Up-and-coming photographers as well as professionals were honored on Feb. 24 at the 11th Yangon Photo Night, an awards ceremony that forms one of the highlights of the annual Yangon Photo Festival. The event was followed by a wrap party at the French Institute attended by the award-winning photographers and other guests.
The ongoing 11th Yangon Photo Festival started Feb. 18 and runs through March 4. It features a series of free exhibitions, activities, screenings and parties at Goethe Villa, Maha Bandoola Park and the French Institute.
In this year’s edition, the festival received about 120 photo story submissions from both beginners and professionals. At the awards night, organizers displayed the work of 16 nominees. The photo essays covered a variety of issues including peace and conflict, animal welfare, and human rights, but this year’s main focus was environmental issues.
The photo competition has two categories: Emerging Level and Professional Level. In the Emerging Level category, four winners were chosen from 11 nominated photo essays, while at the Professional Level, three awards were given to photo essays from among five nominees. The judging was done by a jury comprising international photographers and others in front of a large audience.
Photographer Hkun Lat won first prize in the Professional category for his story “The Peace House”. Zarni Phyo won second prize for his breaking news coverage of the case of the two arrested Reuters journalists. His story was named after the reporters: “Wa Lone and Kyaw Soe Oo”.
“I’m so happy to receive the first prize, but I especially appreciate that the Yangon Photo Festival teams and juries recognized the creations of [all of the photographers],” said Hkun Lat.
He added that, “If the Yangon Photo Festival didn’t exist, we wouldn’t have a place to show our photos and documentaries. YPF is a photo platform for us, so thanks to the [YPF] team.”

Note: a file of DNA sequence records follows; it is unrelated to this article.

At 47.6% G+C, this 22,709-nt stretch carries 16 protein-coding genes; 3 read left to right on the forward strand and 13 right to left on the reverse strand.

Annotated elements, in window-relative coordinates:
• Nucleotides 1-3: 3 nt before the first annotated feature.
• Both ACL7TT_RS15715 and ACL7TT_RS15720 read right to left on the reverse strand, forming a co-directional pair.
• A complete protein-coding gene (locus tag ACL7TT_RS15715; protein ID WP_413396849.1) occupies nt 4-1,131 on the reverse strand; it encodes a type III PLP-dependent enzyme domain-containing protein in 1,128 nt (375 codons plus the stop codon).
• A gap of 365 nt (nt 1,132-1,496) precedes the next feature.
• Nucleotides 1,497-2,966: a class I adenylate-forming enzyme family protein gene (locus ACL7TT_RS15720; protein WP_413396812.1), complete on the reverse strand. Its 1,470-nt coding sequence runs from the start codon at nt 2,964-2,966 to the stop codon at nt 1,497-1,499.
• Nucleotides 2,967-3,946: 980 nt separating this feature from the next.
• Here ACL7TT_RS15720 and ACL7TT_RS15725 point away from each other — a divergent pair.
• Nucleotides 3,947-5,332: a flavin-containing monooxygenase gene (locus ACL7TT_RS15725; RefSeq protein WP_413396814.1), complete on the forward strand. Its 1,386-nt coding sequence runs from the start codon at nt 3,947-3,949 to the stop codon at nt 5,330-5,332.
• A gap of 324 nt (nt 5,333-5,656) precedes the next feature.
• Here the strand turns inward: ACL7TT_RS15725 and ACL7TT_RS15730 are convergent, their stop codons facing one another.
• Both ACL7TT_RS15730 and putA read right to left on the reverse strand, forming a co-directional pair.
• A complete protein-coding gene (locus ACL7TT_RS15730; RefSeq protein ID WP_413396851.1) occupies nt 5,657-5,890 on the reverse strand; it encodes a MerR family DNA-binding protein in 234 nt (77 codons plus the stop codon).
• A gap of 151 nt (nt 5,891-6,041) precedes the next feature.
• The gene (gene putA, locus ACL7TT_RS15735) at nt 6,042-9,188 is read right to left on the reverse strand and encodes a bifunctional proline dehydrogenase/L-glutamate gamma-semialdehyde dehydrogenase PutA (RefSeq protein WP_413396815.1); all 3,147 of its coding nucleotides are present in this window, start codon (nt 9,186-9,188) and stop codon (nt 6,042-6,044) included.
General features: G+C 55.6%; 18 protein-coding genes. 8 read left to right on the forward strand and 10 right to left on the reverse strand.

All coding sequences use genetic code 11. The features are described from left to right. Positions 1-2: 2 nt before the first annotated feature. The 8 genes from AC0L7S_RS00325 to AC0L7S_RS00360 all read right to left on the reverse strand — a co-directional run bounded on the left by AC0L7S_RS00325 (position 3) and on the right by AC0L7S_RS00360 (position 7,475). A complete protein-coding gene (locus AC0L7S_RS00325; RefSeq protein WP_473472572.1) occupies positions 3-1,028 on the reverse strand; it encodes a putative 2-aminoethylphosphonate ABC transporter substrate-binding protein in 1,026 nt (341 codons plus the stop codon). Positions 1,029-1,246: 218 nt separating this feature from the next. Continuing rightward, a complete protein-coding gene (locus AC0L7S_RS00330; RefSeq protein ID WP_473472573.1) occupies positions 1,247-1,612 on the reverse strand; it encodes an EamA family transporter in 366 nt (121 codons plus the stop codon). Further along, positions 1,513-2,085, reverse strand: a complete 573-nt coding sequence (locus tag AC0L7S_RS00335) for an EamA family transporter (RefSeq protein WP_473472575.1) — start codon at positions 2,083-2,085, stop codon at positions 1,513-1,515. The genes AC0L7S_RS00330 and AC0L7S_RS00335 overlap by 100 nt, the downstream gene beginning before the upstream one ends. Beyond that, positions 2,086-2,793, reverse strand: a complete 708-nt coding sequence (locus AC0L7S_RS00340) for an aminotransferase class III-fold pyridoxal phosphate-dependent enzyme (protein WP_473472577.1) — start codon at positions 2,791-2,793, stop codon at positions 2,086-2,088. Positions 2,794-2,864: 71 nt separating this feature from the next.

“The Peace House” chronicles the situation of government and ethnic Kachin troops based near the Hpare IDP camp in Kachin State. Near the camp, Myanmar Military (or Tatmadaw) and Kachin Independence Army (KIA) troops are stationed so close together that sometimes they can even hear each other talking. The soldiers from both sides actually try to maintain a peaceful situation and help each other.
Between their two bases, soldiers from the Tatmadaw and KIA built a bamboo house and named it “The Peace House”. The place has become a meeting point where they can drink, eat, share food and watch movies on phones together. Ko Hkun Lat went to the Hpare IDP camp twice and captured many of the peaceful moments between the soldiers.
The third prize went to Ko Myo for his photo essay “Hunting the Poachers” about the illegal trade in wild elephant parts.
“In the last 10 years, we have trained more than 1,000 young men and women from all backgrounds, religions and ethnicities to produce short documentaries and photo stories about social and environmental issues,” said Christophe Loviny, founder and director of the Yangon Photo Festival.
He added that, “The most efficient counterattacks against the propagators of hate speech and fake news are real stories strong enough to reach an audience as large as the haters.”
The public can view the winning photo essays, and some produced at YPF training sessions, at the Myanmar Stories Facebook page, he said.
In the Emerging Photographers category, Sandar Lin won first prize with “Flying Free”, while, “The Little Women” by three young photographers Tin Aye Hlaing, Shin Thant Hmue and Wai Wai Aung won second prize.
Bawk Ra, Htang San and Zau Dam won third prize with “A New Start?” Harry Phyo won fourth prize for “Will her dream come true?”
The prizes for the winners included Canon professional cameras, a residency at the famous 75 photography school in Brussels and a trip to the World Press Photo Awards ceremony in Amsterdam.
Ko Hkun Lat was lucky enough to win the World Press Photo Awards ceremony trip. “I’m so excited about that trip,” he said. “That is an unbelievable chance for me; the World Press Photo Awards ceremony is the biggest there is. I’m so happy to get the chance to see the world’s best photographers and learn from their creations.”